Cycling around Mandir Marg in central Delhi I came across this man wandering down the road with a broken speaker dangling on a string. There are very few sights in the city that surprise me, but there are plenty that baffle me. This one ticked both boxes.
The gentleman in the picture is trying to make some money. That was pretty easy to deduce.
When I saw the big white bag over his shoulder I was pretty sure it would contain some empty plastic bottles and loose paper. There might also be bits of plastic, Mother’s Dairy milk pouches and perhaps the odd glass bottle.
If he was lucky, the gentleman may have found some newspapers too. Newspaper, a prized commodity in the world of waste, commands a price of 10 INR a kilo. It takes about 30 plastic bottles to earn about the same amount of cash.
This gentleman is known as a rag picker. He wanders the streets looking to make some money from other people’s waste. In the waste hierarchy, he’s pretty much at the bottom of the pile. The waste he gets his hands is what nobody else wants.
Usually it is young boys carrying the tell tale white bags. Men do the job too, but they are not seen as frequently.
But this gentleman stood out. It was the first time that I’d seen a man or boy carrying a broken speaker on a string. Why? I stopped my bicycle by his side, smiled, pointed to the speaker and made an quizzical expression to try and convey my confusion.
The man smiled back. He looked at me blankly. I was about to enter into a very difficult conversation. It was one of those days where my limited Hindi was failing me.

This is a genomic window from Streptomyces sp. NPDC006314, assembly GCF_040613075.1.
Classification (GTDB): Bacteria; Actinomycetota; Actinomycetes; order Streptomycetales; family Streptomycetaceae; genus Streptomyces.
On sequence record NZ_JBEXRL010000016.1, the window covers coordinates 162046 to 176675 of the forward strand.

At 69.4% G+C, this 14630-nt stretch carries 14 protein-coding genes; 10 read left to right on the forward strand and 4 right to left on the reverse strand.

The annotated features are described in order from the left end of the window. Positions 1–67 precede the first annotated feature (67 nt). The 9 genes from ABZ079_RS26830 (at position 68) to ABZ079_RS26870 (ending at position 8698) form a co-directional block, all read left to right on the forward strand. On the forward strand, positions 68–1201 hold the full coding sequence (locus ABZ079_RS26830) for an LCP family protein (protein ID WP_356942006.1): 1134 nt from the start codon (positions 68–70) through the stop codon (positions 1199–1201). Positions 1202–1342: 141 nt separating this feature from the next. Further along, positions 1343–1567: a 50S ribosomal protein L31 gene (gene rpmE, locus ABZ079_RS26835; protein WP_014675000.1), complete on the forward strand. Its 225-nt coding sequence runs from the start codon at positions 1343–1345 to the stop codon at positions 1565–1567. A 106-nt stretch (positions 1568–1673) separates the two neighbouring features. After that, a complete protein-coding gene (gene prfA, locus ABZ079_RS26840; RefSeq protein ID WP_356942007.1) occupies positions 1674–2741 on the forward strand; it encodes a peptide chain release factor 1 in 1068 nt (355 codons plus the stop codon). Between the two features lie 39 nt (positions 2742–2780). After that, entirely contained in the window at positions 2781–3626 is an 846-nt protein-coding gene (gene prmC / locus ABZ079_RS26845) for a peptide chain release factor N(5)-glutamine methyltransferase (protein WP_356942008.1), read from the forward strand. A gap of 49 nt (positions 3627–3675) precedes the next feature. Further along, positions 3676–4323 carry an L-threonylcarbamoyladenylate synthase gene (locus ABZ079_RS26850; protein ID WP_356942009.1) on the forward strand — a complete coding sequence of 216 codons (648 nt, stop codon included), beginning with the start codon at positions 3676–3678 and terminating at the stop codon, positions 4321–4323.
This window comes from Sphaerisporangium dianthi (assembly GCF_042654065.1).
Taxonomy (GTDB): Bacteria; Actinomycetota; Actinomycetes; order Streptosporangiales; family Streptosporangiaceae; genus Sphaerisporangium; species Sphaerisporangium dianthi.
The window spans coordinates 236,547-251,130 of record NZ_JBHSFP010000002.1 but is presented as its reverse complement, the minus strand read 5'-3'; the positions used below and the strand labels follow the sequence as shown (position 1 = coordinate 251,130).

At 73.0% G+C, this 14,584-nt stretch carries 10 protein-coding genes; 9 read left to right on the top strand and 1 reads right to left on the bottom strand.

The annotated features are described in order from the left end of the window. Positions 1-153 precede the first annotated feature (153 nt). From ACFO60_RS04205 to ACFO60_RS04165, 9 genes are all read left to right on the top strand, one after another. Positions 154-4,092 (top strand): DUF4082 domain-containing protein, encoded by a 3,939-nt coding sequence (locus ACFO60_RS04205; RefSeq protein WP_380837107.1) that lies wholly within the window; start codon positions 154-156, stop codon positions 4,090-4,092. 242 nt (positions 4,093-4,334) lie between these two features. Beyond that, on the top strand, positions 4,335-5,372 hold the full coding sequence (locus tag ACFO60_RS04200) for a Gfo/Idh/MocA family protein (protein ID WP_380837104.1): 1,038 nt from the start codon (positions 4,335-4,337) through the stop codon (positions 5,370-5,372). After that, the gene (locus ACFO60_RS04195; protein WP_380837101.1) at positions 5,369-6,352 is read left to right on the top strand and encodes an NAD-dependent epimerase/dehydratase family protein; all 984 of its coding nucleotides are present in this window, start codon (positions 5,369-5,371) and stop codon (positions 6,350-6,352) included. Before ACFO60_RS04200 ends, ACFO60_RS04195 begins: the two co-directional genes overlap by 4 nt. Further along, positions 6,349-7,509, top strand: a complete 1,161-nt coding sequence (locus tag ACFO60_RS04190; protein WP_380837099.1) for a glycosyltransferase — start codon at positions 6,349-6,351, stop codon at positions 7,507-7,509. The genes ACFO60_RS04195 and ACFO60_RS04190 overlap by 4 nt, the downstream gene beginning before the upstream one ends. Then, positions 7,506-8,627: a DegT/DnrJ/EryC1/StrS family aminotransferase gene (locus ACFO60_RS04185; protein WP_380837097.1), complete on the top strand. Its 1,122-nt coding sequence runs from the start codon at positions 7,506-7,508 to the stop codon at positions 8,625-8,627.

I decided to give it a go regardless. Here’s what I found out.
The speaker is magnetic. As the man walks down the street he dangles the speaker by the kerbside to pick up tiny shards of metal. He then collects the shards and sells them to make some cash.
Simple. But where does the metal come from. He pointed to the car and buses passing by.
Was he collecting the tiny shards of metal that had fall from cars, vans, buses and trucks? Maybe. But he also pointed to the exhaust of a parked car, suggesting to me that the fumes contained the metal that he was after too. I know Delhi’s air quality is bad, but this took things to a new level.
I wanted to know more. How much he had collected? How much was it worth?
Today was not my day. We couldn’t converse well enough with one another to have a decent conversation. My Hindi had let me down. It was another experience that made me realise that I should get back in the classroom and start learning.
Maybe one day, when my Hindi is better, I’ll have the chance to meet a man carrying a speaker and ask some more questions.